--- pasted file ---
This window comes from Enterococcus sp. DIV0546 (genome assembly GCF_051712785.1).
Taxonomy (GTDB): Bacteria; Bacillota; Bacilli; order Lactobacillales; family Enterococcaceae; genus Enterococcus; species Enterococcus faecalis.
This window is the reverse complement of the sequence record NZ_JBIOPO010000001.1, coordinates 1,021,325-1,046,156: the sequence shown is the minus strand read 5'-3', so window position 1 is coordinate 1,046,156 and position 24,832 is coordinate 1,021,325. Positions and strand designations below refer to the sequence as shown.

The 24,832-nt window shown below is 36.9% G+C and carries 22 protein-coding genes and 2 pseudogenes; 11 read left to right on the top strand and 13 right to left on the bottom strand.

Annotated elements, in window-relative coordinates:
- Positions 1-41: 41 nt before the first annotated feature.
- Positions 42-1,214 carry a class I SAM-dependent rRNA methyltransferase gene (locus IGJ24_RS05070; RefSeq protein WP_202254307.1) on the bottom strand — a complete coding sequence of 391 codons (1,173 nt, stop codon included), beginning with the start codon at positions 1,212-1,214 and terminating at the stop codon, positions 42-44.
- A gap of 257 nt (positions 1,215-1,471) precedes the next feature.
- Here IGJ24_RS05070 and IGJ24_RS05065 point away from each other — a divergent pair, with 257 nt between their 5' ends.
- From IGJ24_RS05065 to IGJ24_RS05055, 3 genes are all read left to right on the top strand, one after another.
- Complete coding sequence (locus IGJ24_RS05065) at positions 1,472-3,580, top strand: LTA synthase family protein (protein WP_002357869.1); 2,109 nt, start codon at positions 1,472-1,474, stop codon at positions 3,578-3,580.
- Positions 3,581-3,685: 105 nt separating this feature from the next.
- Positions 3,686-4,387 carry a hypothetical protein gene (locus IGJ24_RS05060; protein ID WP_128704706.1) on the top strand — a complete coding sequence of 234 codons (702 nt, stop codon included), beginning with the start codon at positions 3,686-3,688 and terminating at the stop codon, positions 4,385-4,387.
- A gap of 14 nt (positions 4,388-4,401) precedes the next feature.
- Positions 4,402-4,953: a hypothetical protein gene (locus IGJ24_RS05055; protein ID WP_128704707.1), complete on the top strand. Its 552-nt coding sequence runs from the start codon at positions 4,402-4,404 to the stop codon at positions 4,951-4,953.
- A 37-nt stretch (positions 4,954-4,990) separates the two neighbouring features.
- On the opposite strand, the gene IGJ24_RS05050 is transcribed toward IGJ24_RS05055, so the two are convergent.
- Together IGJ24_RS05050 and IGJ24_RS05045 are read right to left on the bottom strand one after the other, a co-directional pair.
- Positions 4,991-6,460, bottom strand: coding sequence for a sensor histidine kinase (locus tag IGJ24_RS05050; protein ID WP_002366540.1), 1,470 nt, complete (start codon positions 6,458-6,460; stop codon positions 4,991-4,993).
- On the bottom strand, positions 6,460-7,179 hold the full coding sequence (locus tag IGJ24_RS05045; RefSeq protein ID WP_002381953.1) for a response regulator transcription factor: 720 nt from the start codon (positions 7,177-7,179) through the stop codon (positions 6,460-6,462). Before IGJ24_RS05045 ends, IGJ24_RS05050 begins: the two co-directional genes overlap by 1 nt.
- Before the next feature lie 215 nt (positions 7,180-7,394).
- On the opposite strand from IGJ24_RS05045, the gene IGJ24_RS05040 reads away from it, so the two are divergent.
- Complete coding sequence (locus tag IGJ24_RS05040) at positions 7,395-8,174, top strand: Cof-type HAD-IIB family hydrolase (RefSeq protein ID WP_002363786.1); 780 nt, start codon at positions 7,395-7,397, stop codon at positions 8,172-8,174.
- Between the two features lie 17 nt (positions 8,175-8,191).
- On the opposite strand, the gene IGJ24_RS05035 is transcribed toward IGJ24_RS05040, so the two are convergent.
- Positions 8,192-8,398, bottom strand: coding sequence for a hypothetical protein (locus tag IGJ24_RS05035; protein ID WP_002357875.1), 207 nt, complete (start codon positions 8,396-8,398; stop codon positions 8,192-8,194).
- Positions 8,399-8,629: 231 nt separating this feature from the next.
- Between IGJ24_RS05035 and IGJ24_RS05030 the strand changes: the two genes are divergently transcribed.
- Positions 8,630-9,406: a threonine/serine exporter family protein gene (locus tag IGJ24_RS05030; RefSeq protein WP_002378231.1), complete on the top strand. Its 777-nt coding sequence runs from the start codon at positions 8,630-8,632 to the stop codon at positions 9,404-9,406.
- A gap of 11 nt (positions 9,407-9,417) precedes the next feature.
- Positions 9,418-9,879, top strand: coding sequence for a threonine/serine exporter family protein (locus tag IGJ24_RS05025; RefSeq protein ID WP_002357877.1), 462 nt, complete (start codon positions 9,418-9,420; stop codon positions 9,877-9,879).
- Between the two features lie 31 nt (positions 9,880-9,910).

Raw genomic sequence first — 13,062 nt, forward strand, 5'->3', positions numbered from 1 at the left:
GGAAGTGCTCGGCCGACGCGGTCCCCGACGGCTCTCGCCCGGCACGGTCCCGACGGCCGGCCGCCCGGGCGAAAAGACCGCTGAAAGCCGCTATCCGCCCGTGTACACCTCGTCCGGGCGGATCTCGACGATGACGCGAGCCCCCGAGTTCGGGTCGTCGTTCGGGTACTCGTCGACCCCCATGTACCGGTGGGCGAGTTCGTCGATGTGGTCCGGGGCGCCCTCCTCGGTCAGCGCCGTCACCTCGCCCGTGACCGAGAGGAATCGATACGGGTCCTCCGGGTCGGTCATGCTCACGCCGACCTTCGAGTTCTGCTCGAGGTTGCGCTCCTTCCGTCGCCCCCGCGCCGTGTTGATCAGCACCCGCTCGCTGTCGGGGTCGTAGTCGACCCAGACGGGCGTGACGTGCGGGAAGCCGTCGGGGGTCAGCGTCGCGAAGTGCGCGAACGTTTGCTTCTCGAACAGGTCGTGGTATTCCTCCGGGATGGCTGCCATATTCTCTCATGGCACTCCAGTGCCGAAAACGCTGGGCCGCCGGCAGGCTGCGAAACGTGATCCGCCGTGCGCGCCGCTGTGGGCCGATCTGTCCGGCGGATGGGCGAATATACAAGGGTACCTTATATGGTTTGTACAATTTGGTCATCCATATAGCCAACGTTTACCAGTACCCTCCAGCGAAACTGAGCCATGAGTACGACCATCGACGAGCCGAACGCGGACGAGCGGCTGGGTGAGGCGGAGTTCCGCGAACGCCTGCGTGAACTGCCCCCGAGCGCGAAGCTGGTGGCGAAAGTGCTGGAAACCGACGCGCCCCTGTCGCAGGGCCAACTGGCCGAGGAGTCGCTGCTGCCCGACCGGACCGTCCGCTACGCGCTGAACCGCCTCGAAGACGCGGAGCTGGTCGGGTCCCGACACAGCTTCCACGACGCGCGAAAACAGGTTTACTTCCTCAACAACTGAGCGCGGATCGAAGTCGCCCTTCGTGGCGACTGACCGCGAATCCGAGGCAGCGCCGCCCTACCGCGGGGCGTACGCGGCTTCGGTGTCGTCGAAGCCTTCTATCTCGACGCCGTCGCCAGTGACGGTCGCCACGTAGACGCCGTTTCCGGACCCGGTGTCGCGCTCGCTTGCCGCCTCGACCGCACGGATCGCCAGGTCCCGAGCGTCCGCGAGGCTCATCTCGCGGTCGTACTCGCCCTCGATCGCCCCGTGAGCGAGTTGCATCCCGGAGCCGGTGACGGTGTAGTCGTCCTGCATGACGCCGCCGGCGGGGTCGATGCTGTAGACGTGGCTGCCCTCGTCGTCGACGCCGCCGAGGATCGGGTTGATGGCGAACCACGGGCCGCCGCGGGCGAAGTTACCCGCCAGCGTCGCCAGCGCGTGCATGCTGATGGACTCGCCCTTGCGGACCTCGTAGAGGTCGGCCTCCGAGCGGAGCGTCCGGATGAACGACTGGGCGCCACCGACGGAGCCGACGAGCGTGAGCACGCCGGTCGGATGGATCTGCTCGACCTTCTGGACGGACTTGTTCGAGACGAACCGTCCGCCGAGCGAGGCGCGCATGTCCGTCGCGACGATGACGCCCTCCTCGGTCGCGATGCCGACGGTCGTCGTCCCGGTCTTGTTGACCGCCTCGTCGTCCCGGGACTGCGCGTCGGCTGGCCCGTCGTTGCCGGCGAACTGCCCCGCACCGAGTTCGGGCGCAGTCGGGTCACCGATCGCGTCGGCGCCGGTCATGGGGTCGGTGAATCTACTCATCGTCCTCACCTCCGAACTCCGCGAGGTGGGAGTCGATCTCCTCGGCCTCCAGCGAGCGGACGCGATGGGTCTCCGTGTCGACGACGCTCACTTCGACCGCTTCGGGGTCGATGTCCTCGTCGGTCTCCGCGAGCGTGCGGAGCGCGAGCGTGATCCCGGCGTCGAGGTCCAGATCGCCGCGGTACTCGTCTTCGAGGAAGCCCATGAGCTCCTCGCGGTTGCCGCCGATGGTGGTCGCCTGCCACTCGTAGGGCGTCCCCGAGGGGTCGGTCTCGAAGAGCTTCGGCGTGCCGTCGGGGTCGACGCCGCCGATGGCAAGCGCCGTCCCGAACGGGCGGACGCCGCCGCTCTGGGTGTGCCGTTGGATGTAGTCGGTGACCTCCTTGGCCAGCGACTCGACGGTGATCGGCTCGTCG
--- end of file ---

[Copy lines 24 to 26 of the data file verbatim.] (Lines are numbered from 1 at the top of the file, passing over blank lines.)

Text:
- Between the two features lie 17 nt (positions 8,175-8,191).
- On the opposite strand, the gene IGJ24_RS05035 is transcribed toward IGJ24_RS05040, so the two are convergent.
- Positions 8,192-8,398, bottom strand: coding sequence for a hypothetical protein (locus tag IGJ24_RS05035; protein ID WP_002357875.1), 207 nt, complete (start codon positions 8,396-8,398; stop codon positions 8,192-8,194).